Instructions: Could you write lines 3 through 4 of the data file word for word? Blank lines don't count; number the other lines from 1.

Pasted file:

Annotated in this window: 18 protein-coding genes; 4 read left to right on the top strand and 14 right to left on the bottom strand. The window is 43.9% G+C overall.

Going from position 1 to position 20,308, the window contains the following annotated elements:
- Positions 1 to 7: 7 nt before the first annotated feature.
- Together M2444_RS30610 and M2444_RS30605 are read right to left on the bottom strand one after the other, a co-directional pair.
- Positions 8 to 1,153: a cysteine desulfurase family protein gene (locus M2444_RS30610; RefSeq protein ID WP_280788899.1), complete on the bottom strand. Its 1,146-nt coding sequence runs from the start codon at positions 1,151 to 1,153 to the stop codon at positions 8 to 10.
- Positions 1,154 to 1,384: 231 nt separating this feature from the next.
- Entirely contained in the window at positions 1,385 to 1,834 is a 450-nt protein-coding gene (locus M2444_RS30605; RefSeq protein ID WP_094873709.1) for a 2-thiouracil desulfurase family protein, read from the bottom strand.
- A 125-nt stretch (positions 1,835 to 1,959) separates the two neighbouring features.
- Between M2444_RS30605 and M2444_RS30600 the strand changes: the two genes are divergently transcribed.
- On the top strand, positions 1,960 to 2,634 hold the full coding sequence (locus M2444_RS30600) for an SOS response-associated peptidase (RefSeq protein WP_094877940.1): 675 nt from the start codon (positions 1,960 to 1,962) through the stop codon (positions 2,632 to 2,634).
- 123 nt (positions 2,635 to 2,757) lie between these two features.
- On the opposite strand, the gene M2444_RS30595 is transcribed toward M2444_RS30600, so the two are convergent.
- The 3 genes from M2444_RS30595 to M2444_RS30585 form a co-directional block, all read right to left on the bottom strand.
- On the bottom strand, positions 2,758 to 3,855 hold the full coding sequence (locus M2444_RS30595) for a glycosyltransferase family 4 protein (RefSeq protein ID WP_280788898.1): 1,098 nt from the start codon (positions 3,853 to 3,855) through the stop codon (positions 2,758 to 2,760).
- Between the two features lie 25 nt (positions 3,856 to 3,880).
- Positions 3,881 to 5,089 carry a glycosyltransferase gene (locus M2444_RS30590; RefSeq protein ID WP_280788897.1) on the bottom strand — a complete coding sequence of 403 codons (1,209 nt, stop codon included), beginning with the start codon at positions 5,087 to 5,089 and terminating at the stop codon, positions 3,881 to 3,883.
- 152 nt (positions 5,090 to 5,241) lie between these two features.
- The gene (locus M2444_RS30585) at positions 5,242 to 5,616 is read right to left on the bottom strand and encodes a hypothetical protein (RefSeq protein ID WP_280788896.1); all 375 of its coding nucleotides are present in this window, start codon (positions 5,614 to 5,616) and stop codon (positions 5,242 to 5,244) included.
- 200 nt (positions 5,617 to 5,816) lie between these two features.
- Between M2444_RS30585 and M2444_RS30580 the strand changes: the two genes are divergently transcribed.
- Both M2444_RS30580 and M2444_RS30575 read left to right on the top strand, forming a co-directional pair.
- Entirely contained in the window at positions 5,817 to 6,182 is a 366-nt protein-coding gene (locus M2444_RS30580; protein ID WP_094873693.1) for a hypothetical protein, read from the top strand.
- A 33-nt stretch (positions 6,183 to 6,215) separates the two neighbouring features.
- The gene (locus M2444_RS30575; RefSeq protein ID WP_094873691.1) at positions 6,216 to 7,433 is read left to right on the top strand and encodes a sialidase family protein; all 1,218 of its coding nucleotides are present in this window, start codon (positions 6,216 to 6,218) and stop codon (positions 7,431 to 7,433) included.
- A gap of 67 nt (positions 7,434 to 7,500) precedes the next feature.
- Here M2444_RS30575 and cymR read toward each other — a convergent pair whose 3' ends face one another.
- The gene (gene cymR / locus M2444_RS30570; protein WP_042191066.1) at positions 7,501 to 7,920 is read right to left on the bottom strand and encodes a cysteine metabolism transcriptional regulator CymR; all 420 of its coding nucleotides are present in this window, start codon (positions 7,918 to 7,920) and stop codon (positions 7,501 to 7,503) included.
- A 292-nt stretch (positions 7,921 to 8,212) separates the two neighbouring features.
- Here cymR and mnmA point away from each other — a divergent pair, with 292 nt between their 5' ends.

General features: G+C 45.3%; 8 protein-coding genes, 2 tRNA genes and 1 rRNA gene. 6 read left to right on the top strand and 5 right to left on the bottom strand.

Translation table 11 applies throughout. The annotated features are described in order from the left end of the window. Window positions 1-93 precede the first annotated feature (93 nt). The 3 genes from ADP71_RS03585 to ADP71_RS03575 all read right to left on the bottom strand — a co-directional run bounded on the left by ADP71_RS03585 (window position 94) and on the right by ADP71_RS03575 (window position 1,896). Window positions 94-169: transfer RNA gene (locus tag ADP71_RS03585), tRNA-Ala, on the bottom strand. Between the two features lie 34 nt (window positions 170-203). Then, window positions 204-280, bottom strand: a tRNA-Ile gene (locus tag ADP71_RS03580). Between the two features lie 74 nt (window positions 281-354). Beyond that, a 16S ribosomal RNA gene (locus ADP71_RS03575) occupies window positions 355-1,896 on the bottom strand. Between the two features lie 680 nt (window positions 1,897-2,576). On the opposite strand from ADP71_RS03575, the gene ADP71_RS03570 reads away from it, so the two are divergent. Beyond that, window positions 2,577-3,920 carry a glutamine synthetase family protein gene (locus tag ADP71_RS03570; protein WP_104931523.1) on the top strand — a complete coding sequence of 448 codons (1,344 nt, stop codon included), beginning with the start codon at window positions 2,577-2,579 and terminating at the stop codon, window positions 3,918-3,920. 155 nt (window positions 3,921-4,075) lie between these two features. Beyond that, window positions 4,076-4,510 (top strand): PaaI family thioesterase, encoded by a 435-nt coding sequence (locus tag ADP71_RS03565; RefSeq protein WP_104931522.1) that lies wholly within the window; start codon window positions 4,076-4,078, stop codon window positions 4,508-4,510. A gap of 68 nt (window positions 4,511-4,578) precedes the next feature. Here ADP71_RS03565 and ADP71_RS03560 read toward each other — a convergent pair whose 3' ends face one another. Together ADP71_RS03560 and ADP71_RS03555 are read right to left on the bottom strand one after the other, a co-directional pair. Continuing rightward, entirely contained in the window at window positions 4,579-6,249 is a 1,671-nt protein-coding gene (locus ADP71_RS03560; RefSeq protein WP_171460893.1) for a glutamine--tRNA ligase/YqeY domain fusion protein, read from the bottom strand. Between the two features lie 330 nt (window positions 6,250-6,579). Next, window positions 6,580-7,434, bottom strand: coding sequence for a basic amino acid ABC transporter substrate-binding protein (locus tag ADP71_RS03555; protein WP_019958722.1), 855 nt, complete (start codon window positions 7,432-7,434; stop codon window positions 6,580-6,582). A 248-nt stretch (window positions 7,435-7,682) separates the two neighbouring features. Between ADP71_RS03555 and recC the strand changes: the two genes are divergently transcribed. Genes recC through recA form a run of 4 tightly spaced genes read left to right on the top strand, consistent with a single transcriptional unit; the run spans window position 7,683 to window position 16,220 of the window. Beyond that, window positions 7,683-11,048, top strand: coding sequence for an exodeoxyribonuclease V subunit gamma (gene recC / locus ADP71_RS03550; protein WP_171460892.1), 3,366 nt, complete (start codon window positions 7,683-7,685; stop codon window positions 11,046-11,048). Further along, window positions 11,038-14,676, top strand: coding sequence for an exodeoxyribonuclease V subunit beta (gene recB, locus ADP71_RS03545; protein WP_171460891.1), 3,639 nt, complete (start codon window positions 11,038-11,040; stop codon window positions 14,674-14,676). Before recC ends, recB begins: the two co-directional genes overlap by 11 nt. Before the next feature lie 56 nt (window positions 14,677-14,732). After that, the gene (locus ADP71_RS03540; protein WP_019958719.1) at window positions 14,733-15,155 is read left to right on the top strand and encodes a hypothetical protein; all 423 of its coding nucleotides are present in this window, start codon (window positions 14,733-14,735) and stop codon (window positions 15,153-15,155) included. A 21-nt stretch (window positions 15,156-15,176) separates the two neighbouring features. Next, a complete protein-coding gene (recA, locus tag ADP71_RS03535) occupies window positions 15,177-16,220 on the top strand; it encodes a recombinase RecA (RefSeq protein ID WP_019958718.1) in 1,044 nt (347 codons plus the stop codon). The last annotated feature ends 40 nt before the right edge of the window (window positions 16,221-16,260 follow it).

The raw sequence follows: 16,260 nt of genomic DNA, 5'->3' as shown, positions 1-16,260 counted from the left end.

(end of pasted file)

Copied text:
- Positions 1 to 7: 7 nt before the first annotated feature.
- Together M2444_RS30610 and M2444_RS30605 are read right to left on the bottom strand one after the other, a co-directional pair.